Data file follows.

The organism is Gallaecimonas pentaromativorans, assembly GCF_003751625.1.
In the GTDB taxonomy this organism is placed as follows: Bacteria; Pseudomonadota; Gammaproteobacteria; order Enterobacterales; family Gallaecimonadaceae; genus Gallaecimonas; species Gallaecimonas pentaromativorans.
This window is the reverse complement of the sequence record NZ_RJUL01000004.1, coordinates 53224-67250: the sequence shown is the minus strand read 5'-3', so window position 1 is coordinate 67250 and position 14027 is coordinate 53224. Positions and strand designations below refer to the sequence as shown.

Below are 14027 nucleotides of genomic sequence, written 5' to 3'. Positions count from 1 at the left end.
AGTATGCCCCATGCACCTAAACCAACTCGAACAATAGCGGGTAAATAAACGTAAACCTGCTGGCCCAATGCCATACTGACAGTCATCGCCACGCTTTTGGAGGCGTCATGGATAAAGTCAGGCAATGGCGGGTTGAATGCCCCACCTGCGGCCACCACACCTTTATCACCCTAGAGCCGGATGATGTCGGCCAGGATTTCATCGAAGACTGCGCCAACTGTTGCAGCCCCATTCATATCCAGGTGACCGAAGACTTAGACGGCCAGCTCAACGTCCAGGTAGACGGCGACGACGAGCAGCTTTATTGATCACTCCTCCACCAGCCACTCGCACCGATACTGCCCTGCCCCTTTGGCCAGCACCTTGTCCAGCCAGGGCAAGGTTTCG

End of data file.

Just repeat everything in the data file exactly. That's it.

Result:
The organism is Gallaecimonas pentaromativorans, assembly GCF_003751625.1.
In the GTDB taxonomy this organism is placed as follows: Bacteria; Pseudomonadota; Gammaproteobacteria; order Enterobacterales; family Gallaecimonadaceae; genus Gallaecimonas; species Gallaecimonas pentaromativorans.
This window is the reverse complement of the sequence record NZ_RJUL01000004.1, coordinates 53224-67250: the sequence shown is the minus strand read 5'-3', so window position 1 is coordinate 67250 and position 14027 is coordinate 53224. Positions and strand designations below refer to the sequence as shown.

Below are 14027 nucleotides of genomic sequence, written 5' to 3'. Positions count from 1 at the left end.
AGTATGCCCCATGCACCTAAACCAACTCGAACAATAGCGGGTAAATAAACGTAAACCTGCTGGCCCAATGCCATACTGACAGTCATCGCCACGCTTTTGGAGGCGTCATGGATAAAGTCAGGCAATGGCGGGTTGAATGCCCCACCTGCGGCCACCACACCTTTATCACCCTAGAGCCGGATGATGTCGGCCAGGATTTCATCGAAGACTGCGCCAACTGTTGCAGCCCCATTCATATCCAGGTGACCGAAGACTTAGACGGCCAGCTCAACGTCCAGGTAGACGGCGACGACGAGCAGCTTTATTGATCACTCCTCCACCAGCCACTCGCACCGATACTGCCCTGCCCCTTTGGCCAGCACCTTGTCCAGCCAGGGCAAGGTTTCG